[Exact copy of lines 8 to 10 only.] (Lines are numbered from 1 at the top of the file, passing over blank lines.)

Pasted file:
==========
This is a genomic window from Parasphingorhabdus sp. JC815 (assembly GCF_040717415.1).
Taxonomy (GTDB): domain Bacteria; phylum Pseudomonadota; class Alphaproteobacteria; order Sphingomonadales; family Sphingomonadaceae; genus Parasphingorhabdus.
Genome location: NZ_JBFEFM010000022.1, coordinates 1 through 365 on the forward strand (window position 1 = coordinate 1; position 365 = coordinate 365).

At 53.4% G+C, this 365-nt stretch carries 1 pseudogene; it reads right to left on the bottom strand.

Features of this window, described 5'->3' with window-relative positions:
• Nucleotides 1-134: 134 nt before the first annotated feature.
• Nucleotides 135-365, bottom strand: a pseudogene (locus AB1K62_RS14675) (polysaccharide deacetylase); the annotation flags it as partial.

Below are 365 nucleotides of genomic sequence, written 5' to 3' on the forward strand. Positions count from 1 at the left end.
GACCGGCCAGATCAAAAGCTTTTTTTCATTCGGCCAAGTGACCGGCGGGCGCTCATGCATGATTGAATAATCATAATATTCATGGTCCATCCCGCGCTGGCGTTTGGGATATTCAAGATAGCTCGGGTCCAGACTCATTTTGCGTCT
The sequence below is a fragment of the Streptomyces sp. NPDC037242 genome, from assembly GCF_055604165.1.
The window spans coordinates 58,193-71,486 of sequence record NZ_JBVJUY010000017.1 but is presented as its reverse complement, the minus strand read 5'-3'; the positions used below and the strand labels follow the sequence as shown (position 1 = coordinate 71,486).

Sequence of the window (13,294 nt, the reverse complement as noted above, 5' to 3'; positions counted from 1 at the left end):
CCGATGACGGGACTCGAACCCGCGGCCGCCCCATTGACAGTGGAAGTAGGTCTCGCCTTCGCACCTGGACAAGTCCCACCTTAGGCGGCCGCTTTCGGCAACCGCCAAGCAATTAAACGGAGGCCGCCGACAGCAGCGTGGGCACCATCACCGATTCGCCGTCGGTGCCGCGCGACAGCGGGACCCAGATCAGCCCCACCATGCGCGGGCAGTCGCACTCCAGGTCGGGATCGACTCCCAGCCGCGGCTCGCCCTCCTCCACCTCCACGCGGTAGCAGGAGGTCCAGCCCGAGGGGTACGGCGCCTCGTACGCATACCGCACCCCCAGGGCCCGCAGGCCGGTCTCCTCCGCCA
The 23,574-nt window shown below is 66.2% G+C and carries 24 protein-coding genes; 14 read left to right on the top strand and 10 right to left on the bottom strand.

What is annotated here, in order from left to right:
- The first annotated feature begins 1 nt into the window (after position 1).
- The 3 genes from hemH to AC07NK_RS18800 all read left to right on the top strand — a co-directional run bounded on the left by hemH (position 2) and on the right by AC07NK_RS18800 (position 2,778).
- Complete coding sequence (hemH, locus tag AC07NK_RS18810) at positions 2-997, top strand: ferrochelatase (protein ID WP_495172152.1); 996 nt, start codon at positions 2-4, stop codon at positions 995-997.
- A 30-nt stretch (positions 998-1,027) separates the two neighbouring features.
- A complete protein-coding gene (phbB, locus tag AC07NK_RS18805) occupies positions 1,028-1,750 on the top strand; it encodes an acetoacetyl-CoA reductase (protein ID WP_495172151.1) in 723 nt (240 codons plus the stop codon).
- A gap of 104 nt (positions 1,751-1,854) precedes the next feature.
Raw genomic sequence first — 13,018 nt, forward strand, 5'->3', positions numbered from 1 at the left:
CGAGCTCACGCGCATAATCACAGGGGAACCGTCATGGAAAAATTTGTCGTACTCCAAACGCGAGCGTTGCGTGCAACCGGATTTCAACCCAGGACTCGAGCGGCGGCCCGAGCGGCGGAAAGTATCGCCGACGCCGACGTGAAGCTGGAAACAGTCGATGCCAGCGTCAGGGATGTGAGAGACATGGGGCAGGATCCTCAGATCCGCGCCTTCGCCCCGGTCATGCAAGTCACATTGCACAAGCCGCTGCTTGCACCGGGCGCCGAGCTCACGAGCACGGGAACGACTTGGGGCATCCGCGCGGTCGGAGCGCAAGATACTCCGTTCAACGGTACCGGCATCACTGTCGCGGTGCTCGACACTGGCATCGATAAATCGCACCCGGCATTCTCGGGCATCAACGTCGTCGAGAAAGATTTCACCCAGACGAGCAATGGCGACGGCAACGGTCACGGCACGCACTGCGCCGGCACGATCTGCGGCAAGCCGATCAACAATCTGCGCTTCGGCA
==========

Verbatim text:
Below are 365 nucleotides of genomic sequence, written 5' to 3' on the forward strand. Positions count from 1 at the left end.
GACCGGCCAGATCAAAAGCTTTTTTTCATTCGGCCAAGTGACCGGCGGGCGCTCATGCATGATTGAATAATCATAATATTCATGGTCCATCCCGCGCTGGCGTTTGGGATATTCAAGATAGCTCGGGTCCAGACTCATTTTGCGTCT
The sequence below is a fragment of the Streptomyces sp. NPDC037242 genome, from assembly GCF_055604165.1.